April 23, 2004
College life challenges dispositionCollege teaches a person a lot. For the first time in many of our lives, our true moral character is challenged. The person you were, coming from your parent's house to Susquehanna for the first time, is most certainly not the person you have turned into when you drive down University Avenue with your car packed to the brim with four years of memories.
You meet a lot of people at school and in life. Some you'll forget. Some you'll remember forever. Some you'll remember but wish you'd forget. Some you'll forget when you probably should remember.
I wish this was easier to write, to talk about, trying to get to the point of everything in the transition from adolescence to adulthood with a few quick keystrokes, but it isn't. I can't tell you how many people have helped me here and I'm grateful for everything this university offered me.
What it really comes down to, what you need at this or any other school is friends. I've been blessed to have more friends than I realized at this school, and that is another piece of advice I have to offer: even in your darkest hour, someone is there watching you and willing to help you through.
During my first semester at Susquehanna, something happened that changed the way I look at things. My cousin, "Peter," committed suicide at age 16.
I came to Susquehanna with no more than a tour of the school as my knowledge of it. Only one other person, Caitlin McCloskey '03, from Spencerport High School in New York, went to Susquehanna and we'd never met in high school. A little more than four weeks after I'd left for college, I was going to have to deal with a grieving process on my own, or so I thought.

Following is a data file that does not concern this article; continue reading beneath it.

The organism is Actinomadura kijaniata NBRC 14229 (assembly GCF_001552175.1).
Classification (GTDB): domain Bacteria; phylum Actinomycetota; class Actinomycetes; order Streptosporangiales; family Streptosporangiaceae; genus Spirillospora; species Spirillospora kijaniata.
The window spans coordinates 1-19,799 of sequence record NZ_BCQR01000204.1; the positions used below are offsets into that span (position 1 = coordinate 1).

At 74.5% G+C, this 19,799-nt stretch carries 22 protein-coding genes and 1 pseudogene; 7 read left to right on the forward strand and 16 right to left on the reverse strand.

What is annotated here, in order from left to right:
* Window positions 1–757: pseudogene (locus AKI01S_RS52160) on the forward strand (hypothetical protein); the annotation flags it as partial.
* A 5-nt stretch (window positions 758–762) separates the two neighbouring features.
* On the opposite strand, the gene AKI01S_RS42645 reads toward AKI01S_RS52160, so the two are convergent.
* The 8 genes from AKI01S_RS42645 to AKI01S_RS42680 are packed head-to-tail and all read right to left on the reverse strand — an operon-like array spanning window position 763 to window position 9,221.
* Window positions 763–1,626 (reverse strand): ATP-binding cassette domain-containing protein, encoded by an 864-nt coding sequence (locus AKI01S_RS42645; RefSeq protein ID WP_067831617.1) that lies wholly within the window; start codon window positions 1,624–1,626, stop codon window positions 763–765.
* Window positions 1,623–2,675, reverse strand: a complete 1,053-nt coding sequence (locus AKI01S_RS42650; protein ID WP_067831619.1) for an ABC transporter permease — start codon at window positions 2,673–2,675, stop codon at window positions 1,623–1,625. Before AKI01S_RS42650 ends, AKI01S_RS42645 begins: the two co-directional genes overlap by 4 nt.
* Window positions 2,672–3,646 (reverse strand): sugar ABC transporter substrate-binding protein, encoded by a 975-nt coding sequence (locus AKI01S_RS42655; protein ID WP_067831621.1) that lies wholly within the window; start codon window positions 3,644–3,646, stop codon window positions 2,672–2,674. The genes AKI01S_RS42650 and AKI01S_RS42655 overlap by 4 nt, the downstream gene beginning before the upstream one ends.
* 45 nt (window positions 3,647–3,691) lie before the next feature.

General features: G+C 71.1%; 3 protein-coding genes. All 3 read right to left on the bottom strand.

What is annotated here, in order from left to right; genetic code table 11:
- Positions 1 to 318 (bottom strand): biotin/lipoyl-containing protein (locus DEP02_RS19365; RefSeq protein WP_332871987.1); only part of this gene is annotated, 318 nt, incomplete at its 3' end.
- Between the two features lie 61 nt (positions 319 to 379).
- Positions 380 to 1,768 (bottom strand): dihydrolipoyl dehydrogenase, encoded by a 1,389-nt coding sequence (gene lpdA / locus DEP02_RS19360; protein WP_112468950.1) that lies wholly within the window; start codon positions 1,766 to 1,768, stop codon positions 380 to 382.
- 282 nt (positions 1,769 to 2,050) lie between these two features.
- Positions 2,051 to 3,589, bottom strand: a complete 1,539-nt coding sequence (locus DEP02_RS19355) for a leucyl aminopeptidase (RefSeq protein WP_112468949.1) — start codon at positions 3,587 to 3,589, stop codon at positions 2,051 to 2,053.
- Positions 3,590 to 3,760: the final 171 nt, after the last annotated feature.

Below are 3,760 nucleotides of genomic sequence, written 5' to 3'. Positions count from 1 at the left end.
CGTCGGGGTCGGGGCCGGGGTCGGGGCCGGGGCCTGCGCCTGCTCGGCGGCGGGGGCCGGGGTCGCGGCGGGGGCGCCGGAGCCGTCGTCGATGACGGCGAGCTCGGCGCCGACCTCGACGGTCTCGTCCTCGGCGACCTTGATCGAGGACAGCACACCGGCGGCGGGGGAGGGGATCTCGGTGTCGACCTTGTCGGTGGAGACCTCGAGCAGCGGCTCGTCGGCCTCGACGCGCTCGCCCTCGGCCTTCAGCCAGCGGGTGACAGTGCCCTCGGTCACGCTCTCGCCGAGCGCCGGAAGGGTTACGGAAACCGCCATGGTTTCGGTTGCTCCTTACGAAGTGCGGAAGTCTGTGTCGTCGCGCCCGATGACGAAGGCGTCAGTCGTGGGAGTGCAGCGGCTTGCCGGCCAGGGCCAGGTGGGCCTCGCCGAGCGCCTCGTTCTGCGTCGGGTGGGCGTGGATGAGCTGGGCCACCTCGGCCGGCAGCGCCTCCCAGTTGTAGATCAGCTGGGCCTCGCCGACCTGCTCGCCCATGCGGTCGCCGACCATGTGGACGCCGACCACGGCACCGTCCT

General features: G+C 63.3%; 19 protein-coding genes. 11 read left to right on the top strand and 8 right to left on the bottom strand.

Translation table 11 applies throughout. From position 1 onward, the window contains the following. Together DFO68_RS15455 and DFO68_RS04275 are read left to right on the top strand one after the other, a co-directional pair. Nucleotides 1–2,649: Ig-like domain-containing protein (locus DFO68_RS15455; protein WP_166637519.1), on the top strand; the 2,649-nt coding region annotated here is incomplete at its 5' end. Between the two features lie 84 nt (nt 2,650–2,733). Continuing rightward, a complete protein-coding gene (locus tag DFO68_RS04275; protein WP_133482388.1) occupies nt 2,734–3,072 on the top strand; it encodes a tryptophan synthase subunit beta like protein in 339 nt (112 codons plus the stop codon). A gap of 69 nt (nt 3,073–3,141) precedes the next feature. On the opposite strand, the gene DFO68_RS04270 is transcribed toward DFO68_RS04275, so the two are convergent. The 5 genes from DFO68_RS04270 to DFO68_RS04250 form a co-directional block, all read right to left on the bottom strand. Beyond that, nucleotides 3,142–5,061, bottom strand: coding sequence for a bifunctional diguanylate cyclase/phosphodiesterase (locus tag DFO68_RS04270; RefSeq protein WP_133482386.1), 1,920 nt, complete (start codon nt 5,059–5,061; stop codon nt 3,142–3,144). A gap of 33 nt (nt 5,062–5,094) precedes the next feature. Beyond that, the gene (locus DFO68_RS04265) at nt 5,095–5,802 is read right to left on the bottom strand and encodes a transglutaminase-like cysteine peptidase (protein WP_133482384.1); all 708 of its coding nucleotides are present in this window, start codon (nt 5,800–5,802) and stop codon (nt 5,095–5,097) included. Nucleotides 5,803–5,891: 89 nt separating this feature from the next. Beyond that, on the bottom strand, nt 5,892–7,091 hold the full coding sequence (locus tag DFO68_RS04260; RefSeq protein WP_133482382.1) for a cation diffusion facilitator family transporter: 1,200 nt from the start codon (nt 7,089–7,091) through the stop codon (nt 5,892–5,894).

I remember that night my mom told me, so clearly. I remember I had lent one of my future fraternity brothers my sweatshirt a few days before and he brought it back that night. I don't know why, but I told Josh Martin '01 about the suicide and he walked with me to St. Pius X to see if I could get a mass card. It was a dreary walk and I think the only thing that really got me to the church was Josh.
In the years since, I've told the story to all my brothers and told them Josh was the reason I joined Sigma Phi Epsilon. I am very appreciative of that walk, but he wasn't the only person to reach out to me with helping hands.
I had called Caitlin earlier in the evening, because she was the only person on campus I actually knew before I came to Susquehanna, having met her in the summer, and she called me back that night.
We sat in the gazebo by the campus center for hours just talking.
A couple faculty members reached out in the days after, specifically Rev. Joe Celia at St. Pius and Lisa Baer, former associate director of residence life. Though both have left Selinsgrove now, I am still very deeply appreciative of their kind words.
I already mentioned people that you should remember but might not. I mention that because I, too, am guilty of it.
A few days after I found out, I found a card in my mailbox. I opened the card, from current senior Kristen Brown, who lived below me in Smith Hall, and it was a card saying how sorry she was about my cousin.
It's been so long, I don't remember how she found out about it, because I didn't want many people to know about it. I never told her thank you for the card and I'd like to make amends for that now.
The years will strip you of memories of good deeds done and bad things, too. That's part of life. I have one last piece of advice for all of you, though, before I leave Susquehanna.
If you are lucky enough to benefit from a good deed done, show gratitude, mean it and return it. You will be better for it. I promise you that.
And to Josh, Caitlin and of course, to graduating Kristen, I must once again thank you for your kindness in a troubled time.
To the rest of Susquehanna, I thank you for four years of learning, about life and most importantly, about myself.
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